- Conceptual methods: The conceptual methods include the kinematic-wave method of overland flow. To the extent possible, the Kinematic-wave method represents all physical mechanisms that govern the movement of excess precipitation through the watershed and in small collector channels in the watershed.
Refer to this article in our knowledge base to learn about various runoff methods and how to use them to compute surface runoff.
Baseflow methods are used to represent contributions to subbasin runoff due to excess groundwater. Baseflow is comprised of runoff that infiltrates into the ground, flows down gradient or slope, and then reaches back on the land surface and flows back into small channels. The smaller channels merge in a larger channel, then into the stream and river and so on.
Baseflow comprises mainly two components: Interflow and Baseflow (saturated ground water). Interflow is the water that travels in the unsaturated portion of the soil down gradient and then at some point comes back onto the land surface to merge in small streams or channels. Baseflow is the water that percolates into the groundwater and then from the groundwater contributes to channel flow at some point.
Conceptual and process-based methods, also known as physically based methods, are available to model baseflow. HEC-HMS includes only conceptual methods, which means that the model in use should be calibrated accordingly when using any baseflow methods.
Refer to this article in our knowledge base to learn about various baseflow methods and how to use them to compute surface runoff.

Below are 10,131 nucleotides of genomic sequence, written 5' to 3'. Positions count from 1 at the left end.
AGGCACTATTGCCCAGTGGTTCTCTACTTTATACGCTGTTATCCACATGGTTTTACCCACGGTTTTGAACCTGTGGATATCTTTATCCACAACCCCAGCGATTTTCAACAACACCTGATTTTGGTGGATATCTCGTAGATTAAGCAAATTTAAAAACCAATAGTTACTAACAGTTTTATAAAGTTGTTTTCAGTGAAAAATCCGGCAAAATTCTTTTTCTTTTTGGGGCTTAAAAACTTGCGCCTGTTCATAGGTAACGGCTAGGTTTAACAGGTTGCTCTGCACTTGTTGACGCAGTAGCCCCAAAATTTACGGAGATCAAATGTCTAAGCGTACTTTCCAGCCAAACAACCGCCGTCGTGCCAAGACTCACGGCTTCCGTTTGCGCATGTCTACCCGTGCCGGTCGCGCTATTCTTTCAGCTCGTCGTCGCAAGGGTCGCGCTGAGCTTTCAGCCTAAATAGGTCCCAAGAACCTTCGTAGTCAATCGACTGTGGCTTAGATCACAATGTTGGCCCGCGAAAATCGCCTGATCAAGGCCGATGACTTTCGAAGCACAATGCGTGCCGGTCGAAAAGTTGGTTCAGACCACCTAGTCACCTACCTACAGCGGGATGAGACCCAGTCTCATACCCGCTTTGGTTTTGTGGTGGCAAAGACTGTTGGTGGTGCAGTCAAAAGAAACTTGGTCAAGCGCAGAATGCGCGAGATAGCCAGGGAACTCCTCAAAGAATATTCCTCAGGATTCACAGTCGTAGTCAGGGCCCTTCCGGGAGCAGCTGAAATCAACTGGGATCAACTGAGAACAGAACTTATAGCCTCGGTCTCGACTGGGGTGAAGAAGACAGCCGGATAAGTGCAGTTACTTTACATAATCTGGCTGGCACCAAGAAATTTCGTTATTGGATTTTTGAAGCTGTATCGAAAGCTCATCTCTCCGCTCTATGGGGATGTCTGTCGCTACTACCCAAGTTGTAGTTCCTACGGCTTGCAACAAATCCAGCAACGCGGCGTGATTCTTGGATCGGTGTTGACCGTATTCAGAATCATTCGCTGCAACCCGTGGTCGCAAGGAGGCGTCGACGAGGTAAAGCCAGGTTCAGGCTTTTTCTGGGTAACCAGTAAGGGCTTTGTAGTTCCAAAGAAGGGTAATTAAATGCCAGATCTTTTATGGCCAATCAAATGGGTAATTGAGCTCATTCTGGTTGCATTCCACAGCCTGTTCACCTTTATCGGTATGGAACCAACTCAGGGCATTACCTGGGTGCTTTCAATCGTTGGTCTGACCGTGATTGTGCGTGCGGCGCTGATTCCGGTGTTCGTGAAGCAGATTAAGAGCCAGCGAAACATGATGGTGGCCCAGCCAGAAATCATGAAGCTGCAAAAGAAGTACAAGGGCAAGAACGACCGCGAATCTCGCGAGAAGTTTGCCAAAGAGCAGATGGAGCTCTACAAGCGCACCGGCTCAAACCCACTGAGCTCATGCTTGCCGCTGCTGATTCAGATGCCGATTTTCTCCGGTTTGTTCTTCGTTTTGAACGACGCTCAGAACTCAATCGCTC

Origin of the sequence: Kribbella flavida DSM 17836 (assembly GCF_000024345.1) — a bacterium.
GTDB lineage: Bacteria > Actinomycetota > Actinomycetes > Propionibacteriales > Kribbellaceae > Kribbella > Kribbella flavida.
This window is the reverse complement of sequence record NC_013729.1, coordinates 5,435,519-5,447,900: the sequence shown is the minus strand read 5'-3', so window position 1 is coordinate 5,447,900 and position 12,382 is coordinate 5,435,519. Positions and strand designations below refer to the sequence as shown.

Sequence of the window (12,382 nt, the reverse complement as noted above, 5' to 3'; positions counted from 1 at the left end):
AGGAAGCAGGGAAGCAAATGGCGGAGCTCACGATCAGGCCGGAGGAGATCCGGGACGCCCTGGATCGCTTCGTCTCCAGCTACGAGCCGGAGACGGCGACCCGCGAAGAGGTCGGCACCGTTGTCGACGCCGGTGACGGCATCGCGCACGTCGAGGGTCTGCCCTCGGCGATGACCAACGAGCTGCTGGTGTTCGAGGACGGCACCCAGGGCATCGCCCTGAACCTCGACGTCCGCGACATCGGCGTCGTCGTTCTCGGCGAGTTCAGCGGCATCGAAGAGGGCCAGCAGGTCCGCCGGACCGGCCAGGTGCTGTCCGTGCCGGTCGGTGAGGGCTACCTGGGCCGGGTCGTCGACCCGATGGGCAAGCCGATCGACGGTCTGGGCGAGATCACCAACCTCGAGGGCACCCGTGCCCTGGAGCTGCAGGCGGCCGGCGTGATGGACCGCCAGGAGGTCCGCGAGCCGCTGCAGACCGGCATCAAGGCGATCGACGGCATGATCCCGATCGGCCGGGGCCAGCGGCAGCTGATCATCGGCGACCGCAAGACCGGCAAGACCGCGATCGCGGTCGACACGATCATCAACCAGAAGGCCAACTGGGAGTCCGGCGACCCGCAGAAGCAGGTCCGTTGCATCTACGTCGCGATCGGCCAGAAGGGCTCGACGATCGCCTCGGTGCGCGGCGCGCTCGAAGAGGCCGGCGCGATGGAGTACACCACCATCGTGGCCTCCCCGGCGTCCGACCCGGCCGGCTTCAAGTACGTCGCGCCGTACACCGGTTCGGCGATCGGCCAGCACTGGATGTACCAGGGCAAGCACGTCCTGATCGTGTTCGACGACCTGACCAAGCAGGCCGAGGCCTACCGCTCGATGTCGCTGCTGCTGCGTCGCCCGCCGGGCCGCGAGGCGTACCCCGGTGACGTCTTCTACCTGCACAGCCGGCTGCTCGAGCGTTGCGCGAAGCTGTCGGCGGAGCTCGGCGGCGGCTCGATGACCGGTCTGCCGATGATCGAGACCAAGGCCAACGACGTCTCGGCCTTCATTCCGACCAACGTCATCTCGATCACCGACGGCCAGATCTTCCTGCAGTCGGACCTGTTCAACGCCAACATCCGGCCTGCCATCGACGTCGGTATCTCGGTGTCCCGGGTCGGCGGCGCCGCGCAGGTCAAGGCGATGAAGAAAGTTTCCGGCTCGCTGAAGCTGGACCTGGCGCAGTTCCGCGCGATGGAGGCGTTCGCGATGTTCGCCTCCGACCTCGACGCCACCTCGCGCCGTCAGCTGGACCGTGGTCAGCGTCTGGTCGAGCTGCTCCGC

Surface Storage Methods
Surface storage methods are used to compute precipitation losses due to local depressions in the ground surface, cracks and crevices in parking lots or roofs. The surface component is included to represent the ground surface where water may accumulate in surface depression storage.
Selecting a surface method is optional and generally only used for continuous simulation applications. If no surface storage method is selected, the subbasin will not compute losses due to depression storage, and all precipitation will be treated as direct runoff subject to canopy interception and soil infiltration.
Refer to this article in our knowledge base to learn about various surface storage methods and how to use them to compute surface runoff.
The canopy component represents the presence of plants in the landscape. Plants intercept precipitation, reducing the amount of precipitation that arrives at the ground surface. Intercepted water evaporates between storm events. Plants also extract water from the soil in a process called transpiration. Evaporation and transpiration are often combined as evapotranspiration. Canopy methods are used to account for precipitation loss due to evapotranspiration.
Selecting a canopy method is optional but should be used for continuous simulation applications. If no canopy method is selected, the subbasin will not compute any losses due to evapotranspiration and all precipitation will be treated as direct precipitation.
Refer to this article in our knowledge base to learn about various canopy methods and how to use them to compute surface runoff.